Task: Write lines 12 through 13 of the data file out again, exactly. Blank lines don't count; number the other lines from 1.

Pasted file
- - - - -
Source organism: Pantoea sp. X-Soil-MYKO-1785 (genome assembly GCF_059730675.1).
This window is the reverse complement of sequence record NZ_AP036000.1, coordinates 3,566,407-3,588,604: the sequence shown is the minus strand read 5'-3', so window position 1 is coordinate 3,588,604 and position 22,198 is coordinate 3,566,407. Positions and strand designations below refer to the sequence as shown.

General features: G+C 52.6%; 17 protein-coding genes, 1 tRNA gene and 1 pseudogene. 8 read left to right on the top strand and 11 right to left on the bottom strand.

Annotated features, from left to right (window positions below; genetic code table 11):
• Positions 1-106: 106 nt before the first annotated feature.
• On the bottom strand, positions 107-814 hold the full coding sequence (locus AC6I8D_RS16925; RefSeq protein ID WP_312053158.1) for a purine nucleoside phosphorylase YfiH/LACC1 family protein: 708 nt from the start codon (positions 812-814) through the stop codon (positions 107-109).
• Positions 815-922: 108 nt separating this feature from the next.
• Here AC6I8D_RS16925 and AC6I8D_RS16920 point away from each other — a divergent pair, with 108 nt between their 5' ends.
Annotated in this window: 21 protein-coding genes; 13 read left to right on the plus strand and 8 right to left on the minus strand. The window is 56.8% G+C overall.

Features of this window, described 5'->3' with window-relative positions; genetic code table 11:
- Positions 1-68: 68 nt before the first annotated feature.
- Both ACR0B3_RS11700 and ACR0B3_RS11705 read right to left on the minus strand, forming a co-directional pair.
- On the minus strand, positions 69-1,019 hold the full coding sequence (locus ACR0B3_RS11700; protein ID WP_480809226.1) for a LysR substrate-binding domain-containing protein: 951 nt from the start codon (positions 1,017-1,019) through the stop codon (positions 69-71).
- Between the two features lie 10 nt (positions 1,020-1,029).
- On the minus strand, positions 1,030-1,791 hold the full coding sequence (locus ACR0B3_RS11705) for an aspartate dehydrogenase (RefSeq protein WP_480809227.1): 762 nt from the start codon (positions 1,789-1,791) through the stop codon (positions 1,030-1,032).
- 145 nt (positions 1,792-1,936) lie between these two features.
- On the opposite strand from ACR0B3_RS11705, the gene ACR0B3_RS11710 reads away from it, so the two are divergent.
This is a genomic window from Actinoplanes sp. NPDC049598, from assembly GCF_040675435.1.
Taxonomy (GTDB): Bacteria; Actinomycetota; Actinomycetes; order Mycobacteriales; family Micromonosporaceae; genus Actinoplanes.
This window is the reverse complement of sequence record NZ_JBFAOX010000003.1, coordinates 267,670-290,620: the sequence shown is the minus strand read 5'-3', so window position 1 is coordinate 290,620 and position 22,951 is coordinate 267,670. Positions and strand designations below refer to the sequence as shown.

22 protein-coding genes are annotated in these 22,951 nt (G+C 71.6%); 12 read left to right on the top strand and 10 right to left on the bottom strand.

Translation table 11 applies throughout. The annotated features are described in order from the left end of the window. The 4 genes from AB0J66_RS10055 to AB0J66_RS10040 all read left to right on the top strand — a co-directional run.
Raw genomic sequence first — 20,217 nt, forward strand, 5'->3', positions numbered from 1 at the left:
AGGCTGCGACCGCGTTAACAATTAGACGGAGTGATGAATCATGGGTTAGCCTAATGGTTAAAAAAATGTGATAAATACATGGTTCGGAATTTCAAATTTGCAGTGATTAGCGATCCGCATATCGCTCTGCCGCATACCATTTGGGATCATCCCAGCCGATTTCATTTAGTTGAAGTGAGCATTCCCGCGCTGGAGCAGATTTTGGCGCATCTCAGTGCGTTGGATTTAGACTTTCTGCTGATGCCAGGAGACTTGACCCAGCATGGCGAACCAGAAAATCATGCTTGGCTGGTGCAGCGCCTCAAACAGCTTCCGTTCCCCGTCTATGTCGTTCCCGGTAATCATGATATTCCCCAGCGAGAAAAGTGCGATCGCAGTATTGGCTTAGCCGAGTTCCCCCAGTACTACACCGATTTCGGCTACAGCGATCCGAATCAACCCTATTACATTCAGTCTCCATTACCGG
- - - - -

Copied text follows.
- Both ACR0B3_RS11700 and ACR0B3_RS11705 read right to left on the minus strand, forming a co-directional pair.
- On the minus strand, positions 69-1,019 hold the full coding sequence (locus ACR0B3_RS11700; protein ID WP_480809226.1) for a LysR substrate-binding domain-containing protein: 951 nt from the start codon (positions 1,017-1,019) through the stop codon (positions 69-71).